Review: Little Shop of Horrors (1986)

Directed by Frank Oz, 1986.

A musical horror comedy that surfaced as a necessary answer to the 1980s sci-fi boom in the United States, Little Shop of Horrors underperformed at the Box Office but has since become a cult classic on video and DVD. The movie is set in the 1960s and makes fun of its contemporary culture as we so proudly do now with the culture of the 80s and 90s. What makes this movie so fun to watch is that it’s – as simple as possible – just extremely ridiculous, but in a good way! Muppet-man Frank Oz based the movie on Howard Ashman’s theatre musical Little Shop of Horrors, which was in turn based on the 1960 film The Little Shop of Horrors – yes, that’s right, it still had uncool ‘the’ attached to it, something producers seem to think is Box Office-poison in the early 21st century.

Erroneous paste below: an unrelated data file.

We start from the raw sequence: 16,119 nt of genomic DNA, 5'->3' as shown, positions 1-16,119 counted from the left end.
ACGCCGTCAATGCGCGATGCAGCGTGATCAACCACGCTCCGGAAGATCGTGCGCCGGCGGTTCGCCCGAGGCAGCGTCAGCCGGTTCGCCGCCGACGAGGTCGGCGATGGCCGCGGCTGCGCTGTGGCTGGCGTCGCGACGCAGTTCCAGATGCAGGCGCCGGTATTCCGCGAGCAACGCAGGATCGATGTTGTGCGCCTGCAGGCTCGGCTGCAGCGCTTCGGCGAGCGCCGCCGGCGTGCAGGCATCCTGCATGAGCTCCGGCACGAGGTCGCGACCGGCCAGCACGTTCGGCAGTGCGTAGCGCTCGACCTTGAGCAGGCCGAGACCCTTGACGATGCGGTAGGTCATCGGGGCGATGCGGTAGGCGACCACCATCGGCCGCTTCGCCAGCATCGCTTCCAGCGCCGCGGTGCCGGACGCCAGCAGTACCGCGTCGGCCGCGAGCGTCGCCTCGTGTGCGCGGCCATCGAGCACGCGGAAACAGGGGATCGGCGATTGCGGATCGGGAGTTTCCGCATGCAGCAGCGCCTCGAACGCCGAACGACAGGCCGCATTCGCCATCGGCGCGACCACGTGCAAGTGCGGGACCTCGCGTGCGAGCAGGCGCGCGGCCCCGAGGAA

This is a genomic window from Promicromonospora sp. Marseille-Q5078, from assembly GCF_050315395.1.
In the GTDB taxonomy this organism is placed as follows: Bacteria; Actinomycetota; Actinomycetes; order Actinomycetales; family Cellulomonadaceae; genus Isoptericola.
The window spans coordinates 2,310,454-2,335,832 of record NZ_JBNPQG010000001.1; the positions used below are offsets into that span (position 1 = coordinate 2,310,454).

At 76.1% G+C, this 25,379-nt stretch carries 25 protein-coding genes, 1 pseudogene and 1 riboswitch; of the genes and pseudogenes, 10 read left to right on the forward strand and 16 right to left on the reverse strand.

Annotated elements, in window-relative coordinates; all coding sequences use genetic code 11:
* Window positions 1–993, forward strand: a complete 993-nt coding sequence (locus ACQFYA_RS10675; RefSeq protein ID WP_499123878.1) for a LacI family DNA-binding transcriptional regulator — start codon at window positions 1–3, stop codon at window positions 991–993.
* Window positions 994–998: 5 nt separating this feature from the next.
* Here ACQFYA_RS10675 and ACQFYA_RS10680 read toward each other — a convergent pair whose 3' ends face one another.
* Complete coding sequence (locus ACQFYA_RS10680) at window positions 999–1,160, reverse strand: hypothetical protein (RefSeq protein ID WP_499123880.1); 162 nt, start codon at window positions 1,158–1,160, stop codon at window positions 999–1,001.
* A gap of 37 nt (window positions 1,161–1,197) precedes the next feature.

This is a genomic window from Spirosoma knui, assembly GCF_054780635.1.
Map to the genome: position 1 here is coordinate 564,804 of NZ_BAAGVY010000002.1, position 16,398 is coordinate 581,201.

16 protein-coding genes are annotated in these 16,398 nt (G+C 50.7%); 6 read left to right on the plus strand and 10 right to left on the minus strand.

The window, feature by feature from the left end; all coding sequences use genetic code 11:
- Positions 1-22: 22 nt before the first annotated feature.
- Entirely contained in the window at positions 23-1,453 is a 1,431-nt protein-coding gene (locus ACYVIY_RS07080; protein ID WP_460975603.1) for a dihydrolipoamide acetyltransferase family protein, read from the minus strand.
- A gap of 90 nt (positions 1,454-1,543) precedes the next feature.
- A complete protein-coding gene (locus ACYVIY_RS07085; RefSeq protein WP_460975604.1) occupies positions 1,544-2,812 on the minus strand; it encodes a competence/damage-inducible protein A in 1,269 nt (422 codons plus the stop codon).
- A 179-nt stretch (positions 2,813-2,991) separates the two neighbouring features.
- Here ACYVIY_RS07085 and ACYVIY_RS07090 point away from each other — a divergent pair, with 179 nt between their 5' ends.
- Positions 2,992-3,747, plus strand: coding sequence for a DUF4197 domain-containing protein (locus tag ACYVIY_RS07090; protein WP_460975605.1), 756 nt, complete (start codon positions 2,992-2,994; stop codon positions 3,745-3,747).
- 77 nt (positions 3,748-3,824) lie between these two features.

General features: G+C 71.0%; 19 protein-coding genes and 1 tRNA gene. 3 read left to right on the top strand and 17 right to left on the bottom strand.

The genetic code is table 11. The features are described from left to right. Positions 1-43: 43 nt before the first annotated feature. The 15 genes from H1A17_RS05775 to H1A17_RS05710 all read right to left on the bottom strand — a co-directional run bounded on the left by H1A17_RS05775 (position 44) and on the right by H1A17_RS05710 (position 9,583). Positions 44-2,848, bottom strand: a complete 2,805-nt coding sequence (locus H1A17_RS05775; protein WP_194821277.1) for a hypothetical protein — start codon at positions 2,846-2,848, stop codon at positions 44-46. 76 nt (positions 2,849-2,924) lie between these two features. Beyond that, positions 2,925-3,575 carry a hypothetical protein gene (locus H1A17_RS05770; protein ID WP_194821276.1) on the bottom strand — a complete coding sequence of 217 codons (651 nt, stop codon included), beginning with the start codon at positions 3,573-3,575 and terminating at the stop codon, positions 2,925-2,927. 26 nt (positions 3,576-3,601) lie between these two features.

Either way, this movie was made as a parody of the sci-fi craziness which spawned the now still-not-grown-up Star Wars-fans. It would take more than a decade for the genre to recover – which happened mostly thanks to Hollywood’s SFX departments – but Little Shop of Horrors excels in something almost every movie in these Dark Years lacked: fun!

Official poster (Credit: Little Shop of Horrors)

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